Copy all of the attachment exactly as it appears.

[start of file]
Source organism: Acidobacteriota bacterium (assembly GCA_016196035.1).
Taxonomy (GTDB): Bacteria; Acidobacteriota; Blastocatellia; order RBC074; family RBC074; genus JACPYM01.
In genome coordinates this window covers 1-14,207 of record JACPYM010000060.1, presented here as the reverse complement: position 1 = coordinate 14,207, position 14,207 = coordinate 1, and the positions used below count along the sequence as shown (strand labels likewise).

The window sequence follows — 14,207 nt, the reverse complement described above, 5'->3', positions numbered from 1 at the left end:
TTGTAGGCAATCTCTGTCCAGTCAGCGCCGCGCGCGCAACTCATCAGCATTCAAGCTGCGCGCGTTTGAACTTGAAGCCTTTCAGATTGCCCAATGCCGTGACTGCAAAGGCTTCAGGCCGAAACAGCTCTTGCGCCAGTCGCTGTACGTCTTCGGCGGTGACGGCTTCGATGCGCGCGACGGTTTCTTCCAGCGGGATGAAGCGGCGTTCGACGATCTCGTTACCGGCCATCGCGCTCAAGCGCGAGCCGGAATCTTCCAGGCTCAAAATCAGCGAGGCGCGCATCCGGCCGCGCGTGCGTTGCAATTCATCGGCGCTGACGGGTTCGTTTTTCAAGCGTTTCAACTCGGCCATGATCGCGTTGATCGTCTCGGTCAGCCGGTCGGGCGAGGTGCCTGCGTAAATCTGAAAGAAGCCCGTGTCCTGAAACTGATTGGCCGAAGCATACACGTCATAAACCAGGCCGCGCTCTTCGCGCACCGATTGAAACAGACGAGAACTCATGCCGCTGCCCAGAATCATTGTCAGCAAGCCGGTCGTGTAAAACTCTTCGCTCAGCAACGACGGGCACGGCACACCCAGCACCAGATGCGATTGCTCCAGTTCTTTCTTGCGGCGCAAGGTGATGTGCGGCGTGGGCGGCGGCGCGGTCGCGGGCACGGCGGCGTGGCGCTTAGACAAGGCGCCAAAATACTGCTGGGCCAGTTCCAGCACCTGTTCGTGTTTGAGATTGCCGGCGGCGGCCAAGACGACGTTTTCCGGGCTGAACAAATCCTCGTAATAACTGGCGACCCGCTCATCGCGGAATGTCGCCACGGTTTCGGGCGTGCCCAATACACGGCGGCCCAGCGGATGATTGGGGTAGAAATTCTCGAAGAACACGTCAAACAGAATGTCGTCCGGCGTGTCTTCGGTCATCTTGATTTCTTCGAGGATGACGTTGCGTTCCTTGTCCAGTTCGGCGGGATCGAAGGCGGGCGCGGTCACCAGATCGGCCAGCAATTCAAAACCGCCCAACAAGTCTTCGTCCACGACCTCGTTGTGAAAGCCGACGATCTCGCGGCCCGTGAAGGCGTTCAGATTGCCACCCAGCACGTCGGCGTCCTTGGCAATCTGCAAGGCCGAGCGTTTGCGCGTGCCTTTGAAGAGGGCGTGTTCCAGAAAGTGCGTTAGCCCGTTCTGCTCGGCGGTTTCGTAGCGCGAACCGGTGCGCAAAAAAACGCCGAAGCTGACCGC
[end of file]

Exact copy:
Source organism: Acidobacteriota bacterium (assembly GCA_016196035.1).
Taxonomy (GTDB): Bacteria; Acidobacteriota; Blastocatellia; order RBC074; family RBC074; genus JACPYM01.
In genome coordinates this window covers 1-14,207 of record JACPYM010000060.1, presented here as the reverse complement: position 1 = coordinate 14,207, position 14,207 = coordinate 1, and the positions used below count along the sequence as shown (strand labels likewise).

The window sequence follows — 14,207 nt, the reverse complement described above, 5'->3', positions numbered from 1 at the left end:
TTGTAGGCAATCTCTGTCCAGTCAGCGCCGCGCGCGCAACTCATCAGCATTCAAGCTGCGCGCGTTTGAACTTGAAGCCTTTCAGATTGCCCAATGCCGTGACTGCAAAGGCTTCAGGCCGAAACAGCTCTTGCGCCAGTCGCTGTACGTCTTCGGCGGTGACGGCTTCGATGCGCGCGACGGTTTCTTCCAGCGGGATGAAGCGGCGTTCGACGATCTCGTTACCGGCCATCGCGCTCAAGCGCGAGCCGGAATCTTCCAGGCTCAAAATCAGCGAGGCGCGCATCCGGCCGCGCGTGCGTTGCAATTCATCGGCGCTGACGGGTTCGTTTTTCAAGCGTTTCAACTCGGCCATGATCGCGTTGATCGTCTCGGTCAGCCGGTCGGGCGAGGTGCCTGCGTAAATCTGAAAGAAGCCCGTGTCCTGAAACTGATTGGCCGAAGCATACACGTCATAAACCAGGCCGCGCTCTTCGCGCACCGATTGAAACAGACGAGAACTCATGCCGCTGCCCAGAATCATTGTCAGCAAGCCGGTCGTGTAAAACTCTTCGCTCAGCAACGACGGGCACGGCACACCCAGCACCAGATGCGATTGCTCCAGTTCTTTCTTGCGGCGCAAGGTGATGTGCGGCGTGGGCGGCGGCGCGGTCGCGGGCACGGCGGCGTGGCGCTTAGACAAGGCGCCAAAATACTGCTGGGCCAGTTCCAGCACCTGTTCGTGTTTGAGATTGCCGGCGGCGGCCAAGACGACGTTTTCCGGGCTGAACAAATCCTCGTAATAACTGGCGACCCGCTCATCGCGGAATGTCGCCACGGTTTCGGGCGTGCCCAATACACGGCGGCCCAGCGGATGATTGGGGTAGAAATTCTCGAAGAACACGTCAAACAGAATGTCGTCCGGCGTGTCTTCGGTCATCTTGATTTCTTCGAGGATGACGTTGCGTTCCTTGTCCAGTTCGGCGGGATCGAAGGCGGGCGCGGTCACCAGATCGGCCAGCAATTCAAAACCGCCCAACAAGTCTTCGTCCACGACCTCGTTGTGAAAGCCGACGATCTCGCGGCCCGTGAAGGCGTTCAGATTGCCACCCAGCACGTCGGCGTCCTTGGCAATCTGCAAGGCCGAGCGTTTGCGCGTGCCTTTGAAGAGGGCGTGTTCCAGAAAGTGCGTTAGCCCGTTCTGCTCGGCGGTTTCGTAGCGCGAACCGGTGCGCAAAAAAACGCCGAAGCTGACCGC